President Donald Trump’s administration has restricted travel to the United States by Chinese Communist Party members and their families, the New York Times newspaper reported on Thursday, a move China condemned as political oppression.
New rules issued on Wednesday limit the validity of travel visas for party members and families to one month and a single entry, the paper reported, citing people familiar with the matter.
Previously, party members, like other Chinese citizens, could obtain U.S. visitor visas of up to 10 years’ duration, it said.
“This clearly is an escalated form of political oppression towards China by some extreme anti-China forces in the U.S. who act out of intense ideological bias and a deep-rooted Cold War mentality,” Chinese Foreign Ministry spokeswoman Hua Chunying responded at a news briefing on Thursday.
The NYT quoted a spokesman for the State Department as saying the move was a part of ongoing action to protect the United States from the Chinese Communist Party’s “malign influence.” The Department did not immediately respond to a Reuters request for comment.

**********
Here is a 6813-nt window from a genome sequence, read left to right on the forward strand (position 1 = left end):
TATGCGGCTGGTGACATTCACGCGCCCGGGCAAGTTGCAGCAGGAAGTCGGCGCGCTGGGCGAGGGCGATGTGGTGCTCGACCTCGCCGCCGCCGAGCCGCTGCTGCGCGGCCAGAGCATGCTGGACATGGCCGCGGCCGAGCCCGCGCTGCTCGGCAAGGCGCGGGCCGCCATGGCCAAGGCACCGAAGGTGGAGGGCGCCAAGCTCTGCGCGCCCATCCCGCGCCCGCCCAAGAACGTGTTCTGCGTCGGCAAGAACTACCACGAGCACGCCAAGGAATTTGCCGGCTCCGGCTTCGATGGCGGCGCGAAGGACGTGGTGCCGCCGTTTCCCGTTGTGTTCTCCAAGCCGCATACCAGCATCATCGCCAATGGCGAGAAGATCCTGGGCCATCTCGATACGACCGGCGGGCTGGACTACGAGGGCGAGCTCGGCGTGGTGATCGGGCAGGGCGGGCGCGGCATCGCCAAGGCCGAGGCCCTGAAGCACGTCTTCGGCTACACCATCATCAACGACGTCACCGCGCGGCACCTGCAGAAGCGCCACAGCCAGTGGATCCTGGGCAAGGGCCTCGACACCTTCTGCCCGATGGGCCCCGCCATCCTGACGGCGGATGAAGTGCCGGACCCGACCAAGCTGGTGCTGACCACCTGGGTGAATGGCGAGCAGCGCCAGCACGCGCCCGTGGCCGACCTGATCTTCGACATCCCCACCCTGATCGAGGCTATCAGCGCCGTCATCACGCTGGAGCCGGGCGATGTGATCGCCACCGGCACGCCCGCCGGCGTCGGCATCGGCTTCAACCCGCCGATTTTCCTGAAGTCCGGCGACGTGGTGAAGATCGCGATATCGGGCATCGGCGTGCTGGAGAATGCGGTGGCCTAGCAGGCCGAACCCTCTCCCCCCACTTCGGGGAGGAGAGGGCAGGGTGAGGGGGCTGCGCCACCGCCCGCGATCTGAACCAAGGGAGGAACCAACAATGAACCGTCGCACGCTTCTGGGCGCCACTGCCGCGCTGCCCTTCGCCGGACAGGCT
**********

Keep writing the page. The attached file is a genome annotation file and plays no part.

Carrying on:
The Trump administration has sought to cement the outgoing president’s tough-on-China legacy; relations between the world’s two largest economies have sunk to their lowest point in decades.
Washington and Beijing have clashed over China‘s handling of the coronavirus outbreak, its tightening grip on Hong Kong, its disputed claims in the South China Sea, trade and accusations of human rights crimes in Xinjiang.
Last week, Reuters reported the United States was poised to add China‘s top chipmaker SMIC and national offshore oil and gas producer CNOOC to a blacklist of alleged Chinese military companies, curbing their access to U.S. investors.
The new visa guidelines allow American officials to determine someone’s party status based on their application and interview, the paper reported.